Meanwhile, what’s going on with Ceres is more complicated and can’t be succinctly summarized.

Ceres opens the story by sending a hero to fight Balthazar. This “hero” is actually a convict whom she has effectively exiled, and she intends for Balthazar to dispose of him. He does so, but not before the hero kills two people and injures a third.

Back in Whitespire, Ceres grants a private audience to a viscount from an outlying territory who essentially asks to stop paying taxes. Ceres dismisses him, but she allows herself to be seduced by his daughter, who wants the viscount to step down so that she can manage her family’s estate. While engaging in an openly sexual relationship with the viscount’s daughter, Ceres realizes that the viscount is being manipulated by a shadowy anti-monarchist political faction. In an attempt to provoke the members of the faction to reveal themselves, Ceres orders the head of her intelligence staff to direct a covert attack on the viscount’s estate.

Members of a separate anti-monarchist faction, fearing that they will be blamed for this attack, offer a scapegoat in the form of an advanced student of magic – a grad student, basically – who has been distributing seditious tracts. Ceres has actually discussed the matter beforehand with one of the leaders of the grad student’s faction, who is her close friend (and happens to be the author of the ongoing series of romance novels that Balthazar is addicted to). She therefore exiles the student, ostensibly to die at the hands of the demon king but actually to study with his friend Melchior, a wizard from a foreign kingdom who has strong anti-monarchist leanings of his own.

Ceres has grown fond of the viscount’s daughter, and she doesn’t want her or her father to become pawns of court politics in the way that the grad student did. She therefore engineers a minor scandal involving the viscount, which serves as the excuse the daughter needs to transfer power away from her father.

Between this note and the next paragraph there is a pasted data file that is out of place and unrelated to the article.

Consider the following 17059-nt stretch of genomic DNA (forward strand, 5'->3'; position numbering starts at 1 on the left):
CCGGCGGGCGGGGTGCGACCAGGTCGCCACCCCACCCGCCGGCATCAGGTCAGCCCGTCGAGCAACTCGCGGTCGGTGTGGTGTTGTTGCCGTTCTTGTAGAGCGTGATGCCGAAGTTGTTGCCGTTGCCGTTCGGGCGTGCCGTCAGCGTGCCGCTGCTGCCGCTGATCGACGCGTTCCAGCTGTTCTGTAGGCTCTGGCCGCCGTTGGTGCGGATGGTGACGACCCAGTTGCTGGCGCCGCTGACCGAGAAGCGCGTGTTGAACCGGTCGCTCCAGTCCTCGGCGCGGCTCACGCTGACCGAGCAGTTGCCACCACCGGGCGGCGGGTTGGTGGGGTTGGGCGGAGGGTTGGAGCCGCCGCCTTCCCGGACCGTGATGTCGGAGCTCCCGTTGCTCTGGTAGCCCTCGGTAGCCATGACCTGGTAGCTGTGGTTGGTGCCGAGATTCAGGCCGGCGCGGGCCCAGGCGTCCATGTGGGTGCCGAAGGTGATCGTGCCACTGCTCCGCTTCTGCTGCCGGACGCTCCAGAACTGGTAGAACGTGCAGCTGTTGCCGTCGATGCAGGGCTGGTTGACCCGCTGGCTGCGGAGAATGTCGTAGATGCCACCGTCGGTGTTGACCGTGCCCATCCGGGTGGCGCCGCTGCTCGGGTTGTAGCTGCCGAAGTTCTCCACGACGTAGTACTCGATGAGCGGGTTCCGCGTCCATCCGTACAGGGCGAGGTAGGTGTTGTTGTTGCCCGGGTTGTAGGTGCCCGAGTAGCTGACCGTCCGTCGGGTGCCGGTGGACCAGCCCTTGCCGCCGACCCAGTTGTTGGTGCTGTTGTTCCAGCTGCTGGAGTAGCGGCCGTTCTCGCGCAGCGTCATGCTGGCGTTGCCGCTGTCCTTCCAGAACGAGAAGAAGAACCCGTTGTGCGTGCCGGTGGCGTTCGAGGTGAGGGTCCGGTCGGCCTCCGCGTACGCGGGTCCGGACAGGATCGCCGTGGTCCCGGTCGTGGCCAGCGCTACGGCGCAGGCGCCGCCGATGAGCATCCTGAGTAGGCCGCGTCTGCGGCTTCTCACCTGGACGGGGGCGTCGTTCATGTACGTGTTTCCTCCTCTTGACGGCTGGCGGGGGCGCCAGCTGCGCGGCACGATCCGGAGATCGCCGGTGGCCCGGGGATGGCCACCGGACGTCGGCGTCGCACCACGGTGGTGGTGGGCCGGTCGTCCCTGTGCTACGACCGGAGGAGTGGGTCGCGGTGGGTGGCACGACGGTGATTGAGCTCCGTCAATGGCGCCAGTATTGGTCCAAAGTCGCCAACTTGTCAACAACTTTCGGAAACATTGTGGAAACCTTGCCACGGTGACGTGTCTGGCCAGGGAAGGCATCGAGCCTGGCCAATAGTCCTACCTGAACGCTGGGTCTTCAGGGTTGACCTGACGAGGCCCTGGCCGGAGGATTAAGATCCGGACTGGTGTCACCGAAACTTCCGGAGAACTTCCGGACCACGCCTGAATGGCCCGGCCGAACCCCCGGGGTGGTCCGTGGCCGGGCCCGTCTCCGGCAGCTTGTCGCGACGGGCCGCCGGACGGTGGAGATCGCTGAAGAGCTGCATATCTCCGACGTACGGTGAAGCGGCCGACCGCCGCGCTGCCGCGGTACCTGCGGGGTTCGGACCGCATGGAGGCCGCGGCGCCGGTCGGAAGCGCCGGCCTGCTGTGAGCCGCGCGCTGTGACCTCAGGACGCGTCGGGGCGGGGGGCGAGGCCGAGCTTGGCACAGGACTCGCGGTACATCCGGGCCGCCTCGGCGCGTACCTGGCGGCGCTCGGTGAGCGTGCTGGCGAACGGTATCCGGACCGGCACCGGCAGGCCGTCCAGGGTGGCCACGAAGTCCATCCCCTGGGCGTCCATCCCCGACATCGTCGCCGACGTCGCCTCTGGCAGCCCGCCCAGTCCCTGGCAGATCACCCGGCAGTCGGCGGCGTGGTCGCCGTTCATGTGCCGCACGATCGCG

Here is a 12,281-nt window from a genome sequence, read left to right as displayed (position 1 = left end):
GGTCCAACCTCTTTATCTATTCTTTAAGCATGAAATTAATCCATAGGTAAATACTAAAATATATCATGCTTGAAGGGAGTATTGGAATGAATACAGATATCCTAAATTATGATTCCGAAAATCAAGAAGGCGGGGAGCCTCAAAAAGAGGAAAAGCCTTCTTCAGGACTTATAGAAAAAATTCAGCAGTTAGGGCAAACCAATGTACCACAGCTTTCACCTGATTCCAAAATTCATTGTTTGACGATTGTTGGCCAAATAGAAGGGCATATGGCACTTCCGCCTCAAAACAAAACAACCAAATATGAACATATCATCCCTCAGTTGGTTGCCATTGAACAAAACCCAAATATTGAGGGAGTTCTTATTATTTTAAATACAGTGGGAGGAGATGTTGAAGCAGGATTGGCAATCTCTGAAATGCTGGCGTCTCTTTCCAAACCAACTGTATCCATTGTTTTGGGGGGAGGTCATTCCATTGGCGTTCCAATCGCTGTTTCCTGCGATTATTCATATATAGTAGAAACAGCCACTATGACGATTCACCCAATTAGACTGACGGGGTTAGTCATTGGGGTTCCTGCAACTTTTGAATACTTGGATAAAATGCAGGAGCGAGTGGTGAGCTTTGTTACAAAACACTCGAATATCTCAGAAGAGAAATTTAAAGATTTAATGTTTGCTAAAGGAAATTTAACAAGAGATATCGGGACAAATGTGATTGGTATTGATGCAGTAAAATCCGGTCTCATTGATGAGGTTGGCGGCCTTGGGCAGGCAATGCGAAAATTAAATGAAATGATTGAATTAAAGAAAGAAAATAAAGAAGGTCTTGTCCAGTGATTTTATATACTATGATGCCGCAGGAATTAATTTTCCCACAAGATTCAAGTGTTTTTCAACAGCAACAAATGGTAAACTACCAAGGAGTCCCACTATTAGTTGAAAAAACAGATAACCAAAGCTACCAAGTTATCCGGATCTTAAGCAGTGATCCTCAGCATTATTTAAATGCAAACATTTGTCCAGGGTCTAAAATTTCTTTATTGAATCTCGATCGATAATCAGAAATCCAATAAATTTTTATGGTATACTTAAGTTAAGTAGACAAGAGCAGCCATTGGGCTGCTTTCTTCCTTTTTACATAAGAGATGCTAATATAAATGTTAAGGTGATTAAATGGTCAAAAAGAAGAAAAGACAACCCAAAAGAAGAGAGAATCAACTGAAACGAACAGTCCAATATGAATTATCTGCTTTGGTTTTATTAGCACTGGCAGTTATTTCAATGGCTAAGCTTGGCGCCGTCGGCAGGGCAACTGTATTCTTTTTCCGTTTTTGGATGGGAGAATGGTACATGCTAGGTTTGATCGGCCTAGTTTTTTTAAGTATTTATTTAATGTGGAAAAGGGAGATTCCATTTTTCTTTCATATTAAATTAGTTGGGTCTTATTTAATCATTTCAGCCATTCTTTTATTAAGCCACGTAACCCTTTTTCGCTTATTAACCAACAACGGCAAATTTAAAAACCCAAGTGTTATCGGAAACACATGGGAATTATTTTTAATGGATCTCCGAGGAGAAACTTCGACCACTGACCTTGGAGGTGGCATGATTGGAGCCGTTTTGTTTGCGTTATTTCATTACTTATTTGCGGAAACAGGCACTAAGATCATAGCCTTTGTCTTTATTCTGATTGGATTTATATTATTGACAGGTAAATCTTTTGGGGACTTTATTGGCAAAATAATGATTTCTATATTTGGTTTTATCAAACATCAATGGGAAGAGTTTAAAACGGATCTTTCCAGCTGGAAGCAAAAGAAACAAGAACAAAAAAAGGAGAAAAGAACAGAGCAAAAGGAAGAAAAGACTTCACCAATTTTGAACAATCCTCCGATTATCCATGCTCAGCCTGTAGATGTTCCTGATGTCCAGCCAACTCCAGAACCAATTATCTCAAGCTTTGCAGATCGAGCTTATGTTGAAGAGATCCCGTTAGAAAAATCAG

At the end of the first story arc, the viscount and his daughter leave the castle alive and unharmed. Ceres hasn’t been able to figure out who was manipulating the viscount at court, but she’s content to have secured an ally in the viscount’s daughter, who will almost certainly manage her family’s estate better than her father.

All’s well that ends well, but the reader is left with the dangling thread of why Ceres is so amenable to the idea of deposing herself from her own throne. In addition, how does she know Balthazar, and why is she so friendly with him? There’s also the matter of Ceres having sent Balthazar a “hero” that he was given no choice but to murder. Balthazar alludes to the fact that this isn’t the first time Ceres has done this, which is even more disturbing.

At the beginning of the second story arc, probably at the end of the second chapter, Ceres is going to address this matter directly and reflect the main theme of the story back on Balthazar by saying that these “heroes” have a choice. What she means is that no one is forcing them to attack the people they see as their enemies, but this raises the question of whether Ceres is giving Balthazar a choice in how he handles the circumstances she has created. This digs even deeper into the story’s theme by suggesting that some choices aren’t so simple, and that people suffer when they try to deal with making these choices on their own.

Also I intend for Ceres to make a lot of jokes about oral sex in her second story arc.

This summary is much more complicated than the story itself, hopefully. Ceres is not an unreliable viewpoint character, and none of these plot elements are supposed to be confusing or mysterious to the reader.